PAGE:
Baby born without blood

HAPPY: Amalia Burne, now six months old, plays with her sisters Nevaeh and Ariana Wilson. Picture: Marina Neil WHEN Rebecca York first laid eyes on her newborn daughter, she was barely breathing and was ‘‘pale white’’.
杭州楼凤

For a moment supposed to be filled with joy, Amalia’s birth turned into a nightmare for Ms York and Amalia’s father, Robert Burne.

Doctors rushed to put an oxygen mask over the baby’s head and soon asked Ms York to sign documents allowing them to perform an emergency blood transfusion.

Amalia had lost 93millilitres of blood during her birth, usually babies that lose up to 30millilitres don’t make it out of hospital.

‘‘I went into labour three weeks early but I didn’t know there was a problem,’’ Ms York said.

‘‘Having already had two babies, I just thought everything would be fine.’’

For the next few hours after Amalia’s birth, Ms York was separated from her baby girl and had no idea what had happened.

All she could think about was whether she would get to hold her again.

‘‘She was pale white, it was like nothing you’ve ever seen in your life,’’ Ms York said.

‘‘There was no colour to her at all.

‘‘We were just shocked, it’s supposed to be the happiest time of your life.

‘‘It turns your whole world upside down.’’

Amalia is now six months old and has just come through her latest check-up.

Her condition is fine and she is just as healthy as any other baby her age.

Yet Ms York said she still had no explanation for what happened to Amalia and there is still no indication of whether there will be problems as her brain develops.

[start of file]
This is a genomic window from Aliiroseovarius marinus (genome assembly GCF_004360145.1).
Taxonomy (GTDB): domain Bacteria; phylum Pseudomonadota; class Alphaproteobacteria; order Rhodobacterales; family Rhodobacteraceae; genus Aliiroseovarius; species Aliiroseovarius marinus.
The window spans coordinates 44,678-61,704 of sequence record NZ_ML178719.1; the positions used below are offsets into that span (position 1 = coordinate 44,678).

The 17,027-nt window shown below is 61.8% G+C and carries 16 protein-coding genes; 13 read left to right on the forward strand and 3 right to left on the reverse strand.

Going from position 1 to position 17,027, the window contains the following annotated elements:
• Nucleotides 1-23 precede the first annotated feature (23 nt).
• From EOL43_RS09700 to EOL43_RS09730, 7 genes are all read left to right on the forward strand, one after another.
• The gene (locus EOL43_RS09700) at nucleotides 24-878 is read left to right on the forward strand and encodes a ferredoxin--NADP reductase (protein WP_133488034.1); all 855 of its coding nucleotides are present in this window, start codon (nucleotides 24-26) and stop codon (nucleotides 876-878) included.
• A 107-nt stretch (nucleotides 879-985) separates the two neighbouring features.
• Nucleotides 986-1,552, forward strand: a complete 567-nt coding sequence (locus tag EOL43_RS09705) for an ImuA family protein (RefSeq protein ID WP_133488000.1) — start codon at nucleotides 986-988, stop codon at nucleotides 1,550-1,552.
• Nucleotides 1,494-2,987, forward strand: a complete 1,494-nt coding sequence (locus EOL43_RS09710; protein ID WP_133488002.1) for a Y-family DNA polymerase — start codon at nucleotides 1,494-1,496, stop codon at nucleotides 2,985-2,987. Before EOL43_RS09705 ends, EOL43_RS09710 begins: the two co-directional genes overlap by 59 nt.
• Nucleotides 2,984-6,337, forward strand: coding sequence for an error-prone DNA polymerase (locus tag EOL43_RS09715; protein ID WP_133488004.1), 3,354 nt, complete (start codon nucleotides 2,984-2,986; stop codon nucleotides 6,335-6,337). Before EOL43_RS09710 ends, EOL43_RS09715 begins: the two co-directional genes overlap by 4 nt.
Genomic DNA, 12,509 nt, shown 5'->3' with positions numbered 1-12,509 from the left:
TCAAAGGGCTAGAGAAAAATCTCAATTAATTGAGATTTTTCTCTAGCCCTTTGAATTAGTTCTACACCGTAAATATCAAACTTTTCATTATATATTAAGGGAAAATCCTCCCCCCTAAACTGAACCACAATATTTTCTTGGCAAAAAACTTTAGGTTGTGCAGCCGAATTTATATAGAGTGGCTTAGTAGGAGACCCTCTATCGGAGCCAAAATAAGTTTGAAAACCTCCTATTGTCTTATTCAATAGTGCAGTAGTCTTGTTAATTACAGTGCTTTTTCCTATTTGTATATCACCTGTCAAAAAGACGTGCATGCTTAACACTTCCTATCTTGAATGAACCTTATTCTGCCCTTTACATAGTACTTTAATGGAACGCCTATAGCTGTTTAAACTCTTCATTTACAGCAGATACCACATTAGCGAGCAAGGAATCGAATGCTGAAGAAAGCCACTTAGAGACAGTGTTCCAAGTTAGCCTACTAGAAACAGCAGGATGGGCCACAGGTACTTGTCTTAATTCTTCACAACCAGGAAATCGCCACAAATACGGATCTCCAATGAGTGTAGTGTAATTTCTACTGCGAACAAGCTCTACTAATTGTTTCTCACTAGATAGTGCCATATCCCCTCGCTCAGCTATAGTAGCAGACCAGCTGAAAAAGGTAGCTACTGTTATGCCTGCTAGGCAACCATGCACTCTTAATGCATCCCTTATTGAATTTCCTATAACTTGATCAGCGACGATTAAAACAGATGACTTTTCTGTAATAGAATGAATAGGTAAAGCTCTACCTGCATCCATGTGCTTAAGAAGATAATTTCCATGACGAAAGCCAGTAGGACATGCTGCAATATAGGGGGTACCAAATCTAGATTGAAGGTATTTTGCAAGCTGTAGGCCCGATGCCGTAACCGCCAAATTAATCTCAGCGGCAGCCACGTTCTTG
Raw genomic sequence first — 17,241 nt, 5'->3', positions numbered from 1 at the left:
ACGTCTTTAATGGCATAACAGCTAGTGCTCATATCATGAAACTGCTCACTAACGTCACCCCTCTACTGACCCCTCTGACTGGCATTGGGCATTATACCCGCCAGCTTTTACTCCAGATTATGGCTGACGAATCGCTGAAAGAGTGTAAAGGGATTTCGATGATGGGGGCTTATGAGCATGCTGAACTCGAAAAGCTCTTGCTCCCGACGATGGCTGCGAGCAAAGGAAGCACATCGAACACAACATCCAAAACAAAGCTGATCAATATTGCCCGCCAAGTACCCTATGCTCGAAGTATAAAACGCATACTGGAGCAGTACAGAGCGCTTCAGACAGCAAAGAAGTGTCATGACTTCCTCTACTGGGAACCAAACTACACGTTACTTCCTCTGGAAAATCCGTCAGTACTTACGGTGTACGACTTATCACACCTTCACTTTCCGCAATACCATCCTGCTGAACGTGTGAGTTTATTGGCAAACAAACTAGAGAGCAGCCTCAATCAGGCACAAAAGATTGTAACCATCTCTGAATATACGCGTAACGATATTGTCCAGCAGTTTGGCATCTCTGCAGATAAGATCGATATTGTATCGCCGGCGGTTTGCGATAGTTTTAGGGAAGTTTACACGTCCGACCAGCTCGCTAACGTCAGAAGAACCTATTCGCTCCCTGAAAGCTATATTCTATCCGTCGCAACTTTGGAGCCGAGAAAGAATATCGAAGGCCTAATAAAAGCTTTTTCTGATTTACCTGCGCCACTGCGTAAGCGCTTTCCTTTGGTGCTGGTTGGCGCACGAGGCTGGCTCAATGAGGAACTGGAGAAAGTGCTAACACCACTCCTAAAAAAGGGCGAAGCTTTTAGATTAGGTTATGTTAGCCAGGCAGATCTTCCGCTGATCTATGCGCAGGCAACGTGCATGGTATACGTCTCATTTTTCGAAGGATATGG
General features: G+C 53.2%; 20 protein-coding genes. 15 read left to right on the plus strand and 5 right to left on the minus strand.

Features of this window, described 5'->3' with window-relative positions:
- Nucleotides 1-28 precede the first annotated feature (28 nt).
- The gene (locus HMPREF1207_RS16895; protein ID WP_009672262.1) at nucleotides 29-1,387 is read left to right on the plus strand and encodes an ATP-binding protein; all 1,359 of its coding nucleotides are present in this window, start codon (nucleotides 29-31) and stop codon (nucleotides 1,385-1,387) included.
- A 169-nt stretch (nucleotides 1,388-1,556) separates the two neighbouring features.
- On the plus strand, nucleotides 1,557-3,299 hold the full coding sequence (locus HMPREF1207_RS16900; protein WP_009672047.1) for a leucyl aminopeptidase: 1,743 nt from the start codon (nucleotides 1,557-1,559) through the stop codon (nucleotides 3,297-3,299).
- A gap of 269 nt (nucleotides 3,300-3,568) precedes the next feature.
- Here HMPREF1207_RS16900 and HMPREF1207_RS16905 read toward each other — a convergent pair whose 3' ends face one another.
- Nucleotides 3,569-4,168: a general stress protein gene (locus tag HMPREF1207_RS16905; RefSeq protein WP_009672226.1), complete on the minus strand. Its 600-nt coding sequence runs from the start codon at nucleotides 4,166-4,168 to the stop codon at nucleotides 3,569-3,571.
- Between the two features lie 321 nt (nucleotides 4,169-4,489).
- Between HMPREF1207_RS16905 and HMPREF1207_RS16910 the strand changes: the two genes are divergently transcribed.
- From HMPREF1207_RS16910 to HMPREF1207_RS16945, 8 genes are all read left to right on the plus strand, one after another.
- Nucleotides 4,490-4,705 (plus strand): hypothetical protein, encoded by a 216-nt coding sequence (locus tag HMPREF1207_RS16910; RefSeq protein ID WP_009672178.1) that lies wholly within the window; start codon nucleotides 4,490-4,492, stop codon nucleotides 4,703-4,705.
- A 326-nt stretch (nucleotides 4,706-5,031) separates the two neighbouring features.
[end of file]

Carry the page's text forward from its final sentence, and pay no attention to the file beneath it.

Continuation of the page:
All they know is she suffered a feto-maternal haemorrhage, a very rare illness.

‘‘We don’t really know anything about the condition,’’ Ms York said.

‘‘She’ll go in for another check-up when she’s 12months.

‘‘We won’t know anything more until she starts learning. There may be some brain damage because of the lack of oxygen.’’

For now, it’s happy days for Amalia and her two sisters, Nevaeh and Ariana Wilson.

‘‘We feel very blessed to have her and she wouldn’t be here without the doctors at [John Hunter Hospital],’’ Ms York said.

‘‘She’s our miracle baby.’’

Ms York has set up a Facebook page called Fetomaternal Hemorrhage Support Group to connect with other parents whose baby has suffered a similar condition.

‘‘It can be really hard because there’s nothing out there, no support groups and they can’t even tell you why it’s happened,’’ she said.

HAPPY: Amalia Burne, now six months old, plays with her sisters Nevaeh and Ariana Wilson. Picture: Marina Neil

NIGHTMARE: Amalia lost 93millilitres of blood during her birth.

NIGHTMARE: Amalia lost 93millilitres of blood during her birth.

HAPPY: Amalia Burne, now six months old, plays with her sisters Nevaeh and Ariana Wilson. Picture: Marina Neil

HAPPY: Amalia Burne, now six months old, plays with her sisters Nevaeh and Ariana Wilson. Picture: Marina Neil

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